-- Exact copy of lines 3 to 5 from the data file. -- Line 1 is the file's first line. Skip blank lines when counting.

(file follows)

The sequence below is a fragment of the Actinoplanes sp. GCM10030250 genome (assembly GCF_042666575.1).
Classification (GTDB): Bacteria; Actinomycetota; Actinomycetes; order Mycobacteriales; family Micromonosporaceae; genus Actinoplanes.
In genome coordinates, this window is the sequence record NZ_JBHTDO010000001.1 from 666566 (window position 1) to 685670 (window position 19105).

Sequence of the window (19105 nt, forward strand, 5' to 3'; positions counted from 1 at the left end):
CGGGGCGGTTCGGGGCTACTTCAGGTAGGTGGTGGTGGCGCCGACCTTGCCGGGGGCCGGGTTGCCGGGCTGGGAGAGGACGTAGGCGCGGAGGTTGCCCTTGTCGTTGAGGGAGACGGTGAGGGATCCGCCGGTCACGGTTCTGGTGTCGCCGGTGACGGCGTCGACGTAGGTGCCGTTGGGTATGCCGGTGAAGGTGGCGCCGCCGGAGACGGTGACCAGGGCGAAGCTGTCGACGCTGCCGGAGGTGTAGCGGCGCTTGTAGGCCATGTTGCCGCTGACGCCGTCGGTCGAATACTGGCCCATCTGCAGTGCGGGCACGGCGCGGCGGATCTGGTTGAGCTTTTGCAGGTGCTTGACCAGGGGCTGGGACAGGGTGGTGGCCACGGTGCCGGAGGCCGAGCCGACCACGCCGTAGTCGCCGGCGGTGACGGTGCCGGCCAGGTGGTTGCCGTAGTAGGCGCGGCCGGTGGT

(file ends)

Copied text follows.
In genome coordinates, this window is the sequence record NZ_JBHTDO010000001.1 from 666566 (window position 1) to 685670 (window position 19105).

Sequence of the window (19105 nt, forward strand, 5' to 3'; positions counted from 1 at the left end):
CGGGGCGGTTCGGGGCTACTTCAGGTAGGTGGTGGTGGCGCCGACCTTGCCGGGGGCCGGGTTGCCGGGCTGGGAGAGGACGTAGGCGCGGAGGTTGCCCTTGTCGTTGAGGGAGACGGTGAGGGATCCGCCGGTCACGGTTCTGGTGTCGCCGGTGACGGCGTCGACGTAGGTGCCGTTGGGTATGCCGGTGAAGGTGGCGCCGCCGGAGACGGTGACCAGGGCGAAGCTGTCGACGCTGCCGGAGGTGTAGCGGCGCTTGTAGGCCATGTTGCCGCTGACGCCGTCGGTCGAATACTGGCCCATCTGCAGTGCGGGCACGGCGCGGCGGATCTGGTTGAGCTTTTGCAGGTGCTTGACCAGGGGCTGGGACAGGGTGGTGGCCACGGTGCCGGAGGCCGAGCCGACCACGCCGTAGTCGCCGGCGGTGACGGTGCCGGCCAGGTGGTTGCCGTAGTAGGCGCGGCCGGTGGT